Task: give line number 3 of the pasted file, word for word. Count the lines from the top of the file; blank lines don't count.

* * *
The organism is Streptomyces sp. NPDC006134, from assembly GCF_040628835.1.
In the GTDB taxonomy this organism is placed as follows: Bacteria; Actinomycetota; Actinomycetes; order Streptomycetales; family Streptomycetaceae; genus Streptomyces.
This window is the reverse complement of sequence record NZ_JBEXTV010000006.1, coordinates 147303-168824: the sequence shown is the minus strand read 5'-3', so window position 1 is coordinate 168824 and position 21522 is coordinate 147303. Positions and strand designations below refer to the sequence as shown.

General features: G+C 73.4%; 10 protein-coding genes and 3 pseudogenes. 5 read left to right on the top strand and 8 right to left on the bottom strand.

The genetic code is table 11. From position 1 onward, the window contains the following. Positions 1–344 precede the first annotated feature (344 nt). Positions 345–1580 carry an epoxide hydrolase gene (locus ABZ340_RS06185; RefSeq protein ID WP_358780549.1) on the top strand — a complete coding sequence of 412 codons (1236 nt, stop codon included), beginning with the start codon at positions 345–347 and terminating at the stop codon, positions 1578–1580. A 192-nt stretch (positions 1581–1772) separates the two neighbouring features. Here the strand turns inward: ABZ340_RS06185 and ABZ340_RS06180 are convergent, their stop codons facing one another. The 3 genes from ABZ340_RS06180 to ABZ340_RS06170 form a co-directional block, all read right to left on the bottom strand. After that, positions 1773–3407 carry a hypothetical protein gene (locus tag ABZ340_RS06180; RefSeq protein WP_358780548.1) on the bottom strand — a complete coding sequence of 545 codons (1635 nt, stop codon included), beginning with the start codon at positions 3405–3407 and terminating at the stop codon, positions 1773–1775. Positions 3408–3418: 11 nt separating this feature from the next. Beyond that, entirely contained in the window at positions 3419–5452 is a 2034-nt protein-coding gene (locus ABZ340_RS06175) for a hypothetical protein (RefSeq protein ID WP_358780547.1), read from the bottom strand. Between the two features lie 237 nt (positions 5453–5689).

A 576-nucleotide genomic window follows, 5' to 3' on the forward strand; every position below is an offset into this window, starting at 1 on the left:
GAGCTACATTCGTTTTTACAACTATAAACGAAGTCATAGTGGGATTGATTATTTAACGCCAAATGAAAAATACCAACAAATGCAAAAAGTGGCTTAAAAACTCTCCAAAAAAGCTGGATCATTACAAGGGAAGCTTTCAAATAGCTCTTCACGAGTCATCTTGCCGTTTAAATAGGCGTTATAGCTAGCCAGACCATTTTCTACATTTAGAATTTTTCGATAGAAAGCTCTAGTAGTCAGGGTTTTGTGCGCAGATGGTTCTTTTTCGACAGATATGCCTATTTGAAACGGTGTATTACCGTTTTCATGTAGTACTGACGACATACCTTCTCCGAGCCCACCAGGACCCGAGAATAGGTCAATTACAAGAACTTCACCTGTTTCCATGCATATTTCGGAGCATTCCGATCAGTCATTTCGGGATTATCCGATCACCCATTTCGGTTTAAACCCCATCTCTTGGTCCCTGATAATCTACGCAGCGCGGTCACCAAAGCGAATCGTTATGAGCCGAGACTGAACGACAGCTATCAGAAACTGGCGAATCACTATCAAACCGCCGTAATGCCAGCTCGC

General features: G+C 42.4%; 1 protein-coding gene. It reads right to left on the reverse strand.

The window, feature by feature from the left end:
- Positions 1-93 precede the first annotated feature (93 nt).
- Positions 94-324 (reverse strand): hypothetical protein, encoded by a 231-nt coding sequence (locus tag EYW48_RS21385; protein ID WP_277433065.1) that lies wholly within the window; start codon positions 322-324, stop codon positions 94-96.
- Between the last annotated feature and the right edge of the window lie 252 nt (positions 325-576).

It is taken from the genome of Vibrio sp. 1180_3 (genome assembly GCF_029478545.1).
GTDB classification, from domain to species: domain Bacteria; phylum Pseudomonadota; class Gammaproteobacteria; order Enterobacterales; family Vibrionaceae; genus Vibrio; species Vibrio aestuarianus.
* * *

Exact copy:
This window is the reverse complement of sequence record NZ_JBEXTV010000006.1, coordinates 147303-168824: the sequence shown is the minus strand read 5'-3', so window position 1 is coordinate 168824 and position 21522 is coordinate 147303. Positions and strand designations below refer to the sequence as shown.